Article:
Pythagoras' Theorem
Pythagoras
Over 2000 years ago there was an amazing discovery about triangles:
When a triangle has a right angle (90°) ...
... and squares are made on each of the three sides, ...
... then the biggest square has the exact same area as the other two squares put together!
It is called "Pythagoras' Theorem" and can be written in one short equation:
a^{2} + b^{2} = c^{2}
Note:
- c is the longest side of the triangle
- a and b are the other two sides
Definition
The longest side of the triangle is called the "hypotenuse", so the formal definition is:
In a right angled triangle:
the square of the
hypotenuse is equal to
the sum of the squares of the other two sides.
Sure ... ?
Let's see if it really works using an example.
Example: A "3,4,5" triangle has a right angle in it.
Let's check if the areas are the same: 3^{2} + 4^{2} = 5^{2} Calculating this becomes: 9 + 16 = 25 It works ... like Magic! |
Why Is This Useful?
If we know the lengths of two sides of a right angled triangle, we can find the length of the third side. (But remember it only works on right angled triangles!)
How Do I Use it?
Write it down as an equation:
a^{2} + b^{2} = c^{2} |
Now you can use algebra to find any missing value, as in the following examples:
Example: Solve this triangle.
a^{2} + b^{2} = c^{2} 5^{2} + 12^{2} = c^{2} 25 + 144 = c^{2} 169 = c^{2} c^{2} = 169 c = √169 c = 13 |
You can also read about Squares and Square Roots to find out why √169 = 13
Example: Solve this triangle.
a^{2} + b^{2} = c^{2} 9^{2} + b^{2} = 15^{2} 81 + b^{2} = 225 Take 81 from both sides: b^{2} = 144 b = √144 b = 12 |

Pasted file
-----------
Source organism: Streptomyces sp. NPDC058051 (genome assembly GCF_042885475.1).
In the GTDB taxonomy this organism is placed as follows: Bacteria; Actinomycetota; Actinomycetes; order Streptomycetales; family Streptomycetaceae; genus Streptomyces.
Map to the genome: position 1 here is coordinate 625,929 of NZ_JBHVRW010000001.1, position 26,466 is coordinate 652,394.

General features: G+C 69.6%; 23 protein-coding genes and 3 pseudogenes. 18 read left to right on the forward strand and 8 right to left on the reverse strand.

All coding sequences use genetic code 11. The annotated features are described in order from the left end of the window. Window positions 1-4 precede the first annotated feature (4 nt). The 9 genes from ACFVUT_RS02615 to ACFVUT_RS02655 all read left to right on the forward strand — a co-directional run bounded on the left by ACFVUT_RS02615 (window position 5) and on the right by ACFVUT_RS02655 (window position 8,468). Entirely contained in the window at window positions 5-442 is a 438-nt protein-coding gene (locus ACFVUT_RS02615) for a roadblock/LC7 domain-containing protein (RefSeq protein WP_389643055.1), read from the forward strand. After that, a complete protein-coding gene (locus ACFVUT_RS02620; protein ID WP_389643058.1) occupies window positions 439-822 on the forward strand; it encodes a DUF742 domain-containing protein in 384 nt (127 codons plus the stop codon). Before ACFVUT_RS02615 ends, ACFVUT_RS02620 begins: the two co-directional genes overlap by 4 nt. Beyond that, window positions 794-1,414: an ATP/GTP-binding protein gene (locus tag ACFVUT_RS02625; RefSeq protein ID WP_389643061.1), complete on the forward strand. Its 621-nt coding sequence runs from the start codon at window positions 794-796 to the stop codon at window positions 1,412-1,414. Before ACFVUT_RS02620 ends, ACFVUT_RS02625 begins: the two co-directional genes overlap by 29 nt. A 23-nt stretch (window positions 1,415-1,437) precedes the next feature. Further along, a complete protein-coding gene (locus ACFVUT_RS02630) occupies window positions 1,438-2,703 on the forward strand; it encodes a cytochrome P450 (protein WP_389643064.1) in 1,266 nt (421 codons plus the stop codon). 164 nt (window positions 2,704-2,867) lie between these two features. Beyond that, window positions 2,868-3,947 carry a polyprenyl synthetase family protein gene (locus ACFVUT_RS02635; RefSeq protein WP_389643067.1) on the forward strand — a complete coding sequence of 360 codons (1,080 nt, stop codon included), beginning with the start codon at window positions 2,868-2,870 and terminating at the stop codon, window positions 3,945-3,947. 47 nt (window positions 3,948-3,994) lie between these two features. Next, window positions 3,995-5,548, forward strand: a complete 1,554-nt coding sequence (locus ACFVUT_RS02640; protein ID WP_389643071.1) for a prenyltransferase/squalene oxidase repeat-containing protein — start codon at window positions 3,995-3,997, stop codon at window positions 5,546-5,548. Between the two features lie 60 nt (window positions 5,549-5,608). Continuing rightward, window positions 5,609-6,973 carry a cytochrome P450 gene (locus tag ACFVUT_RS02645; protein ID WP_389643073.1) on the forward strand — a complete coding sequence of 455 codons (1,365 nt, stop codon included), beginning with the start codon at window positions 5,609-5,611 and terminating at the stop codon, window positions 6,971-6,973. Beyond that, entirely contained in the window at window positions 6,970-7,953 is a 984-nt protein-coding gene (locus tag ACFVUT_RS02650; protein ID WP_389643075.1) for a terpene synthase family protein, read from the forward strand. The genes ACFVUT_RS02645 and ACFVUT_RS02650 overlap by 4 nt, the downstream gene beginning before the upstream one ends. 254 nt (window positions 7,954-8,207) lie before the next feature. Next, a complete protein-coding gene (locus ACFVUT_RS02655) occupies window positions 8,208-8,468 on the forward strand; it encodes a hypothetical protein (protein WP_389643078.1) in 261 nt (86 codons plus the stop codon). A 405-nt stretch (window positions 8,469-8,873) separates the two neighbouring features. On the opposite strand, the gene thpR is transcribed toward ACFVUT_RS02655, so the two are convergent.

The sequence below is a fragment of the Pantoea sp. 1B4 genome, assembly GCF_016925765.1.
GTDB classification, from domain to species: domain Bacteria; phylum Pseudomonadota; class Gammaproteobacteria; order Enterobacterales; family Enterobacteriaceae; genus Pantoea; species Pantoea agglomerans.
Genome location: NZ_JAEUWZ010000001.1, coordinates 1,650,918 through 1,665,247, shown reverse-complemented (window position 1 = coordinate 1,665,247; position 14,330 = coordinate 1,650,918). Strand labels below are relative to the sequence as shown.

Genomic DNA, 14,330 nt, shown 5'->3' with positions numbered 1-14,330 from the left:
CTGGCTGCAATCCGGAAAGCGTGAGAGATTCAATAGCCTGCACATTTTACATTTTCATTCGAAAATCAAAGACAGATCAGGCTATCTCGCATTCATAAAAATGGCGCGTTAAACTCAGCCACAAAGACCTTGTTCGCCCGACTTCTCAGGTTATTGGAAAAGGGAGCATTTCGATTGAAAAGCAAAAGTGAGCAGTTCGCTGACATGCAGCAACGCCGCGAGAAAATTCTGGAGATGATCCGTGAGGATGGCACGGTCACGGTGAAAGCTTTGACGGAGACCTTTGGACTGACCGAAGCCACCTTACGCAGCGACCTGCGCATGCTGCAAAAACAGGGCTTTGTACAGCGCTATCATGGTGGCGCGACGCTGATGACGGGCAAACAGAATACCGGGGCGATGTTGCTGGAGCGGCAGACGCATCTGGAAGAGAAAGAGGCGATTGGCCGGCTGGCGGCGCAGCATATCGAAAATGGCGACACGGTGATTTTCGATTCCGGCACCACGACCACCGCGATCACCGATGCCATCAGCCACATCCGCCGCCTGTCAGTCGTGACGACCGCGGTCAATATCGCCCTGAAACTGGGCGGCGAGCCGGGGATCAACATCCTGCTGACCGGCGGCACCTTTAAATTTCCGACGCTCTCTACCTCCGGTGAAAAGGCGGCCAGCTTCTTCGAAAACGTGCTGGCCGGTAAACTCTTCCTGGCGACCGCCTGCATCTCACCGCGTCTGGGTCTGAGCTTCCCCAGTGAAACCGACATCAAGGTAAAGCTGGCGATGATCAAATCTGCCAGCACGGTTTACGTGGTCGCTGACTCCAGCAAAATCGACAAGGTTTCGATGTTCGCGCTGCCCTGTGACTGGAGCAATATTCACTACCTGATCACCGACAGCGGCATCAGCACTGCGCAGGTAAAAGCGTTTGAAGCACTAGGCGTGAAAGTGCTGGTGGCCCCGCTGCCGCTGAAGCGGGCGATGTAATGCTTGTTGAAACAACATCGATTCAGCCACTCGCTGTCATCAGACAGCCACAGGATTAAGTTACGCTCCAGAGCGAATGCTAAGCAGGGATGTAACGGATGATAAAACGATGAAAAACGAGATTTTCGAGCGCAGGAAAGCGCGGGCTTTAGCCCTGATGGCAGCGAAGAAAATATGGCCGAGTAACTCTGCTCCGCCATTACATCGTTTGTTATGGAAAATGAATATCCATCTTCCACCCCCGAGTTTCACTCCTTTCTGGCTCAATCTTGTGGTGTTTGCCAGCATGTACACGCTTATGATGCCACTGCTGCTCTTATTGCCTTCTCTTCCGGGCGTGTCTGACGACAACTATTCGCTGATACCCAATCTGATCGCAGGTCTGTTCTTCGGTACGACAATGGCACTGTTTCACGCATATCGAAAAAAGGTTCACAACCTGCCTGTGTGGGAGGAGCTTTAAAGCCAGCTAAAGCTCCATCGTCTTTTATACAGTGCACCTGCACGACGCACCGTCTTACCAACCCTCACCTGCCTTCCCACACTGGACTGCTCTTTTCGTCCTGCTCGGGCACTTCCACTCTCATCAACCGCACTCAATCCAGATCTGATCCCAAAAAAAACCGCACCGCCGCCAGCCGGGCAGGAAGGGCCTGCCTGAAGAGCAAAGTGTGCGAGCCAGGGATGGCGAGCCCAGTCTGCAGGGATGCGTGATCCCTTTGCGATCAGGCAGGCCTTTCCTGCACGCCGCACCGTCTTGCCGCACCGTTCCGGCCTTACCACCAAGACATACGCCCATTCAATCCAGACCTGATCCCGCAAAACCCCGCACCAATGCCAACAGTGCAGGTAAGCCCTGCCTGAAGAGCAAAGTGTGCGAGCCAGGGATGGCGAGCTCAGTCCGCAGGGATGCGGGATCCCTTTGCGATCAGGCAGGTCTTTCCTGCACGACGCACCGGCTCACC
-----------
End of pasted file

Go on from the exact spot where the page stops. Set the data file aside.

Example: What is the diagonal distance across a square of size 1?
a^{2} + b^{2} = c^{2} 1^{2} + 1^{2} = c^{2} 1 + 1 = c^{2} 2 = c^{2} c^{2} = 2 c = √2 = 1.4142... |
It works the other way around, too: when the three sides of a triangle make a^{2} + b^{2} = c^{2}, then the triangle is right angled.
Example: Does this triangle have a Right Angle?
Does a^{2} + b^{2} = c^{2} ?
They are equal, so ... Yes^{}, it does have a Right Angle! |
Example: Does an 8, 15, 16 triangle have a Right Angle?
Does 8^{2} + 15^{2} = 16^{2 }?
- 8^{2} + 15^{2} = 64 + 225 = 289,
- but 16^{2 }= 256
So, NO, it does not have a Right Angle
Example: Does this triangle have a Right Angle?
Does a^{2} + b^{2} = c^{2} ? Does (√3)^{2} + (√5)^{2} = (√8)^{2} ?
Does 3 + 5 = 8 ?
Yes^{}, it does! So this is a right-angled triangle |
And You Can Prove The Theorem Yourself !
Get paper pen and scissors, then using the following animation as a guide:
- Draw a right angled triangle on the paper, leaving plenty of space.
- Draw a square along the hypotenuse (the longest side)
- Draw the same sized square on the other side of the hypotenuse
- Draw lines as shown on the animation, like this:
- Cut out the shapes
- Arrange them so that you can prove that the big square has the same area as the two squares on the other sides
Another, Amazingly Simple, Proof
Here is one of the oldest proofs that the square on the long side has the same area as the other squares.
Watch the animation, and pay attention when the triangles start sliding around.
You may want to watch the animation a few times to understand what is happening.
The purple triangle is the important one.
becomes |
We also have a proof by adding up the areas.
Historical Note: while we call it Pythagoras' Theorem, it was also known by Indian, Greek, Chinese and Babylonian mathematicians well before he lived ! |